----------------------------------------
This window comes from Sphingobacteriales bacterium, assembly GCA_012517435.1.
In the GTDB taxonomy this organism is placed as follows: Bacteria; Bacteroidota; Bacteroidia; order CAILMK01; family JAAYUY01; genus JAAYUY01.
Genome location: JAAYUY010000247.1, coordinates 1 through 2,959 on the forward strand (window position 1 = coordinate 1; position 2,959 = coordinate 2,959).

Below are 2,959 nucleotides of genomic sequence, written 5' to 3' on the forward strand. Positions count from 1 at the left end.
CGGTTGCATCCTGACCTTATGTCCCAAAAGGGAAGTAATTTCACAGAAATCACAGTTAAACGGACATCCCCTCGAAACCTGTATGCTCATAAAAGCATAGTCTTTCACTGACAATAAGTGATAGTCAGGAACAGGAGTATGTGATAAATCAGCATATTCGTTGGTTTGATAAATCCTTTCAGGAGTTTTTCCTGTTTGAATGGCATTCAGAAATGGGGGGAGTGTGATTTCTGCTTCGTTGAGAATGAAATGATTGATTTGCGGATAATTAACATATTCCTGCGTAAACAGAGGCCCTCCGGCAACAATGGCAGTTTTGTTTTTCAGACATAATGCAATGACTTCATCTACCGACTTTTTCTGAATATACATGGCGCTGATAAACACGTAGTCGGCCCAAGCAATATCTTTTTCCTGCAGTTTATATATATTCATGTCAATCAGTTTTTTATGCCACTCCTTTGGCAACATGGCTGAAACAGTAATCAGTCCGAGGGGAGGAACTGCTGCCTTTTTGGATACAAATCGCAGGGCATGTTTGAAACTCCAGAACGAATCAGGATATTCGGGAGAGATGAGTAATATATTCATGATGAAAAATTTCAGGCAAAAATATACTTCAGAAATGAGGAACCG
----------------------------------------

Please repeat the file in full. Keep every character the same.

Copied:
This window comes from Sphingobacteriales bacterium, assembly GCA_012517435.1.
In the GTDB taxonomy this organism is placed as follows: Bacteria; Bacteroidota; Bacteroidia; order CAILMK01; family JAAYUY01; genus JAAYUY01.
Genome location: JAAYUY010000247.1, coordinates 1 through 2,959 on the forward strand (window position 1 = coordinate 1; position 2,959 = coordinate 2,959).

Below are 2,959 nucleotides of genomic sequence, written 5' to 3' on the forward strand. Positions count from 1 at the left end.
CGGTTGCATCCTGACCTTATGTCCCAAAAGGGAAGTAATTTCACAGAAATCACAGTTAAACGGACATCCCCTCGAAACCTGTATGCTCATAAAAGCATAGTCTTTCACTGACAATAAGTGATAGTCAGGAACAGGAGTATGTGATAAATCAGCATATTCGTTGGTTTGATAAATCCTTTCAGGAGTTTTTCCTGTTTGAATGGCATTCAGAAATGGGGGGAGTGTGATTTCTGCTTCGTTGAGAATGAAATGATTGATTTGCGGATAATTAACATATTCCTGCGTAAACAGAGGCCCTCCGGCAACAATGGCAGTTTTGTTTTTCAGACATAATGCAATGACTTCATCTACCGACTTTTTCTGAATATACATGGCGCTGATAAACACGTAGTCGGCCCAAGCAATATCTTTTTCCTGCAGTTTATATATATTCATGTCAATCAGTTTTTTATGCCACTCCTTTGGCAACATGGCTGAAACAGTAATCAGTCCGAGGGGAGGAACTGCTGCCTTTTTGGATACAAATCGCAGGGCATGTTTGAAACTCCAGAACGAATCAGGATATTCGGGAGAGATGAGTAATATATTCATGATGAAAAATTTCAGGCAAAAATATACTTCAGAAATGAGGAACCG